Bandwidth and Memory Scaling

One of the surprises in comparing DDR2 performance on AM2 and Core 2 Duo was the much better memory bandwidth found on the AM2 platform courtesy of the on-chip memory controller. Unfortunately, this did not translate into significant performance improvements compared to a similar AMD processor running DDR. At that point we concluded that Core 2 Duo was not particularly bandwidth sensitive, since it made very good use of the memory bandwidth available.

In our earlier review we were really comparing the DDR2 memory controller on AM2 to the 975X chipset memory controller, since Intel continues to place the memory controller in the chipset. We have speculated since then whether an improved memory controller in a socket 775 chipset would bring with it improved performance.

P965 brought very minor changes, mainly in the straps and overclocking ability of the memory. The NVIDIA 680i/670/650 actually shows decreased buffered bandwidth, but unbuffered bandwidth is about the same as P965. This reinforced the notion that memory bandwidth didn't matter much with Core 2.

To begin our investigation into DDR3 performance, we compared Standard or Buffered bandwidth on the P965 running DDR2, the new P35 running DDR2, and the new P35 running DDR3. As you can see the results are very interesting.

Standard (Buffered) Sandra XI.SP2 Memory Bandwidth - 2.66GHz
Memory Speed P965
ASUS P5B Dlx
P35 DDR2
ASUS P5K Dlx
P35 DDR3
ASUS P5K3 Dlx
DDR2-800 3-3-3-9 5531 6456 -
DDR2-800 5/6-6-6-15
DDR3-800 6-6-6-15
5207 6143 6156
DDR2-1067 4-4-3-11 5782 6811 -
DDR2-1067 5/6-6-6-15 5712 6621 -
DDR3-1067 7-7-7-20 - - 6613
DDR3-1333 9-9-9-25 - - 6757

While the purpose of this review was to compare DDR3 and DDR2 performance, something completely different emerged from the memory bandwidth tests. Namely, the memory controller on the P35 is definitely an improvement over the P965 memory controller. This is evident whether the P35 is running DDR2 or DDR3 memory.

In those cases where we can run timings the same or close to the same, as in 800 memory speed performance, DDR2 and DDR3 results are virtually identical. By 1067 the current slow DDR2-1067 timings of 7-7-7-20 are performing just as well as DDR2 running at 6-6-6-15. The superior timings of DDR2-1067 at 4-4-3 still provides the best bandwidth at that speed. Of course, DDR3 is currently alone at the 1333 memory speed, but even with the current slow 9-9-9-25 timings it performs nearly as well as DDR2-1067 at 4-4-3 timings.

We normally also test memory with buffering schemes like MMX, SSE, SSE2, SSE3, etc. turned off. While these features do provide apparent improved bandwidth, we have found the unbuffered bandwidth to correlate better with real-world application performance. Unbuffered performance does not always follow the patterns of buffered memory performance.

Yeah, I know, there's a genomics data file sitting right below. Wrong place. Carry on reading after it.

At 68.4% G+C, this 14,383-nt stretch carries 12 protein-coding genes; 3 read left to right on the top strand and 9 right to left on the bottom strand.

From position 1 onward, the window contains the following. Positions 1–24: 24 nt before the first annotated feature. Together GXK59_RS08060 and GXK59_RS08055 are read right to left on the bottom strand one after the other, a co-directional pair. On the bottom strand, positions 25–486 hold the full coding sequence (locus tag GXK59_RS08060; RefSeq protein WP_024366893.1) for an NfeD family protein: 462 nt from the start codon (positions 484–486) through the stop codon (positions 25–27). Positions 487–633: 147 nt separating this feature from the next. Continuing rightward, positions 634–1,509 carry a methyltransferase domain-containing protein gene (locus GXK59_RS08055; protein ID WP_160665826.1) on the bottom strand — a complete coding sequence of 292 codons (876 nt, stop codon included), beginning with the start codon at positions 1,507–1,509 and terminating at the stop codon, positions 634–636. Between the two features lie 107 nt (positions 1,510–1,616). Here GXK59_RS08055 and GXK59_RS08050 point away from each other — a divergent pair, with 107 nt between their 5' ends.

Unbuffered Sandra XI.SP2 Memory Bandwidth - 2.66GHz
Memory Speed P965
ASUS P5B Dlx
P35 DDR2
ASUS P5K Dlx
P35 DDR3
ASUS P5K3 Dlx
DDR2-800 3-3-3-9 4226 4536 -
DDR2-800 5/6-6-6-15
DDR3-800 6-6-6-15
3668 3975 4098
DDR2-1067 4-4-3-11 4608 4926 -
DDR2-1067 5/6-6-6-15 4389 4557 -
DDR3-1067 7-7-7-20 - - 4547
DDR3-1333 9-9-9-25 - - 4702

Unbuffered results show the same basic pattern as buffered results in this case. Here DDR3 is clearly the best performer at the same slow timings at DDR2-800, with DDR2 on the P35 behind about 3% and DDR2 on P965 about 12% lower. DDR2 is still faster at the better timings available with current DDR2 memory.

In Standard/Buffered memory bandwidth, the P35 (Bearlake) chipset is providing a 16% to 18% improvement in memory bandwidth compared to the P965. This is a significant improvement. The Unbuffered improvement is smaller, in the range of 4% to 8%. These bandwidth improvements may or may not translate into improved system performance. We will examine that in the SuperPi and Gaming benchmarks.

Memory Test Configuration Latency
POST A COMMENT

45 Comments

View All Comments

  • Wesley Fink - Tuesday, May 15, 2007 - link

    Yes. The P965 would not boot witha a CAS setting of 6 even though it could be selected. So the P965 was tested at 5-6-6 timings. The same DDR2 on the P5K was tested at 6-6-6, which would work and also matched the DDR3 timings. We will clarify this in the article.
    Reply
  • TA152H - Tuesday, May 15, 2007 - link

    OK, thanks.

    One thing I would suggest when you do the final tests for the Bearlake and DDR3 is to use the 2M processors as well. You'd expect the 4M cache to hide the differences better, obviously, so the 2M cache processors would be pretty interesting to see as well, if for no other reason to see how much the larger cache does mask the difference in the chipset and memory. Since Intel is planning on increasing cache sizes, it would be a pretty useful data point.
    Reply
  • TA152H - Tuesday, May 15, 2007 - link

    You measured the performance of the memory, but why not take a power measurement of it as well. That is one of the draws of the technology, it uses lower voltage, and therefore should use a little less power and generate less heat. Both are significant.

    Good article though, I just wish that had been included.
    Reply
  • kalrith - Tuesday, May 15, 2007 - link

    Page 2, second line of second-to-last paragraph says, "which is a 16% reduction form DDR2". "form" should be "from".

    Last page, fourth line of third-to-last paragraph says, "the shift to DDR2 may be further delayed". "DDR2" should be "DDR3".

    BTW, I found the article interesting, informative, enlightening, and unbiased (as usual).
    Reply
  • Wesley Fink - Tuesday, May 15, 2007 - link

    Mild dyslexia and less-than smart built-in spell checkers always win :) Both errors are corrected. Thanks. Reply

Log in

Don't have an account? Sign up now